If you live in New York City and order a sliced bagel (unlike if you ordered it uncut), you owe sales tax on the item. And if you bought gasoline in New Jersey, you owe tax to New York for the purchase.
There are many arcane technical violations of law (some quite amusing, like talking to someone in an elevator in New York State, or hanging clothes on an outdoor clothesline without a license) of which most otherwise smart people are ignorant, and of which otherwise upright people are regularly guilty. And then there are laws that most of us do know about and willfully ignore, like the prohibition to exceed posted speed limits.
Then, of course, there are serious crimes that are not only prosecutable but rightly prosecuted, like identity theft, Ponzi schemes and egregious tax evasion.
There is also, however, a broad gray area of questionable actions, particularly in realms like tax deductions and participation in government programs, that may or may not be committed intentionally, and may or may not even be clear violations of the law.
Many otherwise honest Americans, including some in the Orthodox community, have fallen prey to making decisions that they may think fall on the right side of the legal/illegal line but in fact do not. And some have even convinced themselves that being on the wrong side of that line isn’t really so terrible.
It is, though, at least in our community. Not only because, if discovered (as it often is), it causes the guilty and their families and their fellow Jews a black eye (and sometimes worse), but also simply because, well, it is not ehrlich.
That Yiddish word, for the uninitiated, refers to something of a combination of “honest” and “honorable.” It is a most important Jewish concept.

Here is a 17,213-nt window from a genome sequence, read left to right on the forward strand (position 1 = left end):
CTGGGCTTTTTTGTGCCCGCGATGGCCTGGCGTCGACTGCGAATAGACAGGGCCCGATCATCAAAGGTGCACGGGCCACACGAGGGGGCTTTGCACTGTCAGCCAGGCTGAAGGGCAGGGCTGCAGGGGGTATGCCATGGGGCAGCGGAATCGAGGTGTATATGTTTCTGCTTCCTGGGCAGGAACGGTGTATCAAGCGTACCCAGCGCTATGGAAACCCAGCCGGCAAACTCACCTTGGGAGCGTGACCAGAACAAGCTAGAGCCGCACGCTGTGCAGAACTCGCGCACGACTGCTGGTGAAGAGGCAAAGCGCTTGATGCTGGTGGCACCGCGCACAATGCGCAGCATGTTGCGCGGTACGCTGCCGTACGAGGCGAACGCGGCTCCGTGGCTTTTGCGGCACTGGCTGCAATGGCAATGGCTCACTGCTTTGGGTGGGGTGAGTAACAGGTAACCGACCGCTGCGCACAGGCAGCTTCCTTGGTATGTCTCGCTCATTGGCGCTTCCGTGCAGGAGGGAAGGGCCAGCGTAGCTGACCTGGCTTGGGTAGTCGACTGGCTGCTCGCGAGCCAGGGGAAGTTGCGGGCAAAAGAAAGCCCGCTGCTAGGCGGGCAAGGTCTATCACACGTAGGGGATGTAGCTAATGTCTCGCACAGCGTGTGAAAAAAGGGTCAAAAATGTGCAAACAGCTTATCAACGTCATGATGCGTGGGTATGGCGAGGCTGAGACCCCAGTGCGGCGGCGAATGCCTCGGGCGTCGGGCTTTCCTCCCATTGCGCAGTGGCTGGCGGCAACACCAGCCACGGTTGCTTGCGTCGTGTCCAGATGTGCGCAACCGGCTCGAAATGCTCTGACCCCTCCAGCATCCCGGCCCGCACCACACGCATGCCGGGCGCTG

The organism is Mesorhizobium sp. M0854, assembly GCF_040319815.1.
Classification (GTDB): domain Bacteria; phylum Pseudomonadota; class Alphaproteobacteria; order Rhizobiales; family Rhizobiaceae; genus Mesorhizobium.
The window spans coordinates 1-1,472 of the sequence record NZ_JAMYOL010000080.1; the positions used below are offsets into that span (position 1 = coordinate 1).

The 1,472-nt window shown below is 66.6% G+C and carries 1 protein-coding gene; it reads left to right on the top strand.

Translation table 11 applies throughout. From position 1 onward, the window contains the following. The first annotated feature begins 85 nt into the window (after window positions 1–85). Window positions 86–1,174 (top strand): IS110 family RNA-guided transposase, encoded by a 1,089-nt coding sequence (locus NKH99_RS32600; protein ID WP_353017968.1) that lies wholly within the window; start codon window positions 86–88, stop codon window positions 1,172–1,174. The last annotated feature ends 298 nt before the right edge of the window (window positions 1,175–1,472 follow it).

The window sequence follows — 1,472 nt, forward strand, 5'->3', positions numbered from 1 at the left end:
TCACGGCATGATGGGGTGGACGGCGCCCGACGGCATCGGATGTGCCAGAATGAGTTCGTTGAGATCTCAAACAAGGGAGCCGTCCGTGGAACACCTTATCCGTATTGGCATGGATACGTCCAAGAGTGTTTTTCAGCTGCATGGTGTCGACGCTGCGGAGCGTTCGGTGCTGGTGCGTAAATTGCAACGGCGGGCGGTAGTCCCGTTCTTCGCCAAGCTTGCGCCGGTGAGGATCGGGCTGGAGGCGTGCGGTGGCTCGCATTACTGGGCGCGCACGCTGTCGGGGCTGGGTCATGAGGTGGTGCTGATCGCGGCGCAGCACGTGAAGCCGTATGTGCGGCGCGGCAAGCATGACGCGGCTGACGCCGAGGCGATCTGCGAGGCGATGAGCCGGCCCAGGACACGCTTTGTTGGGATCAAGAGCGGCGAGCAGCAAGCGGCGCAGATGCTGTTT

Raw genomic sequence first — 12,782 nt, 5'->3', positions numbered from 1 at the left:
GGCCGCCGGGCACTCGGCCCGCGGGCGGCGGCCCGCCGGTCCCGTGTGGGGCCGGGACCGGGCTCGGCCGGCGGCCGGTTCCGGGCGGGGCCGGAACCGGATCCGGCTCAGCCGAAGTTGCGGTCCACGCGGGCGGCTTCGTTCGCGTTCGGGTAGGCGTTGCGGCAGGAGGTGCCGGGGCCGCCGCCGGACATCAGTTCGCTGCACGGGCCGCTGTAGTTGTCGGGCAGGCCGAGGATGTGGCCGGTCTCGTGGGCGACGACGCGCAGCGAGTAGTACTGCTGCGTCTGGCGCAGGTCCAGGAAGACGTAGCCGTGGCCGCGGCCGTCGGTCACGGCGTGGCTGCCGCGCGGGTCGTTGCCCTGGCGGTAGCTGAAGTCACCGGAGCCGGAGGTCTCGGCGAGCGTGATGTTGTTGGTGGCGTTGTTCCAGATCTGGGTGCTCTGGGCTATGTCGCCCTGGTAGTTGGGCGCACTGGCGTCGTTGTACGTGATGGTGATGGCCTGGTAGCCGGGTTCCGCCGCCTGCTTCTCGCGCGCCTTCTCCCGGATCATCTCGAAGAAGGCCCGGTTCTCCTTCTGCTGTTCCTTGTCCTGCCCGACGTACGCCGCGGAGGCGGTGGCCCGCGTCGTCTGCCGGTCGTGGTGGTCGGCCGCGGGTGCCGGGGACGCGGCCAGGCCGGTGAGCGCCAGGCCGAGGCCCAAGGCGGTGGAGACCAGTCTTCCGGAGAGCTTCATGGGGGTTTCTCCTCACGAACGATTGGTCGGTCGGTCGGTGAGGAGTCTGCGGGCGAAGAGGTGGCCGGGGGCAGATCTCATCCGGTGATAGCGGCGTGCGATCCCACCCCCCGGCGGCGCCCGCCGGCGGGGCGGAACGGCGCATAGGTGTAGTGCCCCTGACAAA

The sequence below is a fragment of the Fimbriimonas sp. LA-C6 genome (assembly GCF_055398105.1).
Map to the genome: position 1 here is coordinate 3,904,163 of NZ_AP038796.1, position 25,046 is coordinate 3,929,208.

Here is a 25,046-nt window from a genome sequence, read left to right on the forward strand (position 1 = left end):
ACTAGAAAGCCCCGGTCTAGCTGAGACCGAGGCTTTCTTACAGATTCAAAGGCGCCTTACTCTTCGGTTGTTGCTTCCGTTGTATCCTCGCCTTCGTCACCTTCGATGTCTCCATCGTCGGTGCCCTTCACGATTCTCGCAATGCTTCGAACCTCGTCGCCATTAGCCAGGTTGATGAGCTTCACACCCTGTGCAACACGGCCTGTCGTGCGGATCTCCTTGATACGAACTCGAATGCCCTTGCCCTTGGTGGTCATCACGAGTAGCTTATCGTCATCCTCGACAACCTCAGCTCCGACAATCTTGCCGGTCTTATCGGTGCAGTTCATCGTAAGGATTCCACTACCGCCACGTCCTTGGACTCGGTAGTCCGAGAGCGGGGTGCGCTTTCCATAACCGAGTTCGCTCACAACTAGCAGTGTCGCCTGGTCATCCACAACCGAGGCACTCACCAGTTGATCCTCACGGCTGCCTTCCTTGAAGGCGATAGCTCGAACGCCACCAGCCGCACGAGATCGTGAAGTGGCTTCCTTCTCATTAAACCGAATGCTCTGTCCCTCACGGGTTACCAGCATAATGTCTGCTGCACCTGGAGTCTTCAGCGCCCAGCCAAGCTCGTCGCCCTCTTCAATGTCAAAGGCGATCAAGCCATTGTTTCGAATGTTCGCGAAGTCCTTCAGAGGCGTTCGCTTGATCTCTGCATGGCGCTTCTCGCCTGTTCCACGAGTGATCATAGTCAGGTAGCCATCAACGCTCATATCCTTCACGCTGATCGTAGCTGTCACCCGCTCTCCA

Rabbi Shimon Schwab, zt”l, the Rav of Khal Adath Jeshurun in Washington Heights for nearly four decades, famously said at an Agudath Israel “Halacha Conference for Accountants,” on January 24, 1989, that “Those who resort to… dishonesty…while they may have the outward appearance of G-d-fearing Jews, deep down… are irreligious.” Because, he explained, Hashem provides us what we are destined to have; to steal is to deny that fact. He bemoaned the fact that Hashem’s people are viewed as defrauders, and said he pined for the day “when there will be a new definition for ‘to Jew’: to be a stickler for honesty.”
Rav Avrohom Pam, zt”l, the Rosh Yeshivah of Yeshiva Torah Vodaas and member of the Moetzes Gedolei HaTorah, ailing and near the end of his life, recorded a heartfelt speech on November 22, 2000. It was screened the next day at that year’s Agudath Israel convention. The anguish in his voice was born not of his illness but of the pain he felt at having to address the issue.
He characterized a good Jew as someone who is “ehrlich in his profession, in business, with… workers, with… partners…”
When one arrives in the next world, Rav Pam said, quoting the Gemara, “the very first question he is asked is ‘Did you conduct your business with emunah [in good faith]?’”
The word emunah is used there, he explained, echoing Rabbi Schwab – because acting dishonestly in order to “supplement” our income denies G-d’s ability to provide us our sustenance.
Both Gedolim also stated clearly that the same honesty with which a Jew must interact with another Jew must characterize a Jew’s dealings with non-Jews.
I am not writing these recollections or what follows with reference to any recent happening. Only a fool would deign to make assumptions about anyone accused of a crime; both in Jewish law and American law, moreover, the presumption of innocence is a given.